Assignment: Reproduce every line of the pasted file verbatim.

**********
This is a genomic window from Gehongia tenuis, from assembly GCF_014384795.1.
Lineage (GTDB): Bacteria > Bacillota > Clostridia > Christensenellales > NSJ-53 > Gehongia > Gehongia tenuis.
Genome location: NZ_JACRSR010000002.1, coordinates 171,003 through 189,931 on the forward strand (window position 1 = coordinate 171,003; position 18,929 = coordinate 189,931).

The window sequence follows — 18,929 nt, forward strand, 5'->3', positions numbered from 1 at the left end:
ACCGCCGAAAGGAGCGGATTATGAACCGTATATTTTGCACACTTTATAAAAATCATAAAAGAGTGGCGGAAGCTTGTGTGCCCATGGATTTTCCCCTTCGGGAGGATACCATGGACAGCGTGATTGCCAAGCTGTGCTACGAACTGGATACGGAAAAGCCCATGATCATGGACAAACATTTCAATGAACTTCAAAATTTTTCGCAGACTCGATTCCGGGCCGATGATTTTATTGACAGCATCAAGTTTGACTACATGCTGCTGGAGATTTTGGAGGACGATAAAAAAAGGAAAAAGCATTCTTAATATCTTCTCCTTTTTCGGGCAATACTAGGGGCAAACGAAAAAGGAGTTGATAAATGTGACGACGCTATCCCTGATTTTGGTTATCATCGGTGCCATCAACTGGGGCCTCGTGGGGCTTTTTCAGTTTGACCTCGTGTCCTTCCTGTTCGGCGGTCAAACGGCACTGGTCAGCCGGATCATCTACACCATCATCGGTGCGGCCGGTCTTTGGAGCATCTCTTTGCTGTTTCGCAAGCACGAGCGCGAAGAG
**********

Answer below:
This is a genomic window from Gehongia tenuis, from assembly GCF_014384795.1.
Lineage (GTDB): Bacteria > Bacillota > Clostridia > Christensenellales > NSJ-53 > Gehongia > Gehongia tenuis.
Genome location: NZ_JACRSR010000002.1, coordinates 171,003 through 189,931 on the forward strand (window position 1 = coordinate 171,003; position 18,929 = coordinate 189,931).

The window sequence follows — 18,929 nt, forward strand, 5'->3', positions numbered from 1 at the left end:
ACCGCCGAAAGGAGCGGATTATGAACCGTATATTTTGCACACTTTATAAAAATCATAAAAGAGTGGCGGAAGCTTGTGTGCCCATGGATTTTCCCCTTCGGGAGGATACCATGGACAGCGTGATTGCCAAGCTGTGCTACGAACTGGATACGGAAAAGCCCATGATCATGGACAAACATTTCAATGAACTTCAAAATTTTTCGCAGACTCGATTCCGGGCCGATGATTTTATTGACAGCATCAAGTTTGACTACATGCTGCTGGAGATTTTGGAGGACGATAAAAAAAGGAAAAAGCATTCTTAATATCTTCTCCTTTTTCGGGCAATACTAGGGGCAAACGAAAAAGGAGTTGATAAATGTGACGACGCTATCCCTGATTTTGGTTATCATCGGTGCCATCAACTGGGGCCTCGTGGGGCTTTTTCAGTTTGACCTCGTGTCCTTCCTGTTCGGCGGTCAAACGGCACTGGTCAGCCGGATCATCTACACCATCATCGGTGCGGCCGGTCTTTGGAGCATCTCTTTGCTGTTTCGCAAGCACGAGCGCGAAGAG